The dialogue, which takes place on the eve of an historic battle, probes the nature of God and what man should do to reach him. As 'The Bhagavad Gita' unfolds, this majestic poem provides a fascinating synopsis of the religious thought and experience of India through the ages. This book offers the classic English verse translation by Sir Edwin Arnold (1832-1904), long admired for its evocation of the true feeling of the original poetry.
(The Bhagavad Gita by Sir Edwin Arnold, 9789380914275)
First published in 1879, the book has become a classic and has been published in many editions and many languages. Not only is it deeply philosophical in nature, but because of its poetic form and its narrative of the dramatic incidents in Siddhartha's life, it is delightful and absorbing reading.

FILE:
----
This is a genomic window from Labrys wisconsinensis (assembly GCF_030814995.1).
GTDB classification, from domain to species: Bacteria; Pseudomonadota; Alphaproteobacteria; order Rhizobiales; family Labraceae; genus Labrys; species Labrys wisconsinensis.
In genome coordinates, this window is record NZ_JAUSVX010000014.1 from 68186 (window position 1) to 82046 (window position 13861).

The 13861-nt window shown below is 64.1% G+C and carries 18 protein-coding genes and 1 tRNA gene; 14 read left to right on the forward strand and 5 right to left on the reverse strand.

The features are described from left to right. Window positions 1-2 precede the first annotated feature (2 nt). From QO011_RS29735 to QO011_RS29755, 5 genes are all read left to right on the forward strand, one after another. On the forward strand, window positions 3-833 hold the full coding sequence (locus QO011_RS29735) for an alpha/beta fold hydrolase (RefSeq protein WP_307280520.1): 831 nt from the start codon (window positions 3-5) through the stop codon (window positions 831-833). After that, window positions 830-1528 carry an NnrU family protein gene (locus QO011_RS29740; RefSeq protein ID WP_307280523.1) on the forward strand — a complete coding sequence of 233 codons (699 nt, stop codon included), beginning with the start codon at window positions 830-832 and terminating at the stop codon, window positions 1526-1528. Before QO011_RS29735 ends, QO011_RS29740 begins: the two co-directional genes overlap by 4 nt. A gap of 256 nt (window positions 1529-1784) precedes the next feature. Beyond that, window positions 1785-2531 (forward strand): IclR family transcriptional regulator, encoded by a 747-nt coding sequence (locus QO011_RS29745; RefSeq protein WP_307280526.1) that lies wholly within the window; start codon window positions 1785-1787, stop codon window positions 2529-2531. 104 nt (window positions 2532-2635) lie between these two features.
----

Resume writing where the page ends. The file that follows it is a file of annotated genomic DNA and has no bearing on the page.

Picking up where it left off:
The Gita is set in a narrative framework of a dialogue between Pandava prince Arjuna and his guide and charioteer Lord Krishna. Facing the duty as a warrior to fight the Dharma Yudhha or righteous war between Pandavas and Kauravas, Arjuna is counselled by Lord Krishna to "fulfill his Kshatriya (warrior) duty as a warrior and establish Dharma." Inserted in this appeal to kshatriya dharma (chivalry) is "a dialogue ... between diverging attitudes concerning methods toward the attainment of liberation (moksha)". The Bhagavad Gita was exposed to the world through Sanjaya, who senses and cognises all the events of the battlefield. Sanjaya is Dhritarashtra's advisor and also his charioteer.
The Bhagavad Gita presents a synthesis of the concept of Dharma, theistic bhakti, the yogic ideals of moksha through jnana, bhakti, karma, Raja Yoga and Samkhya philosophy.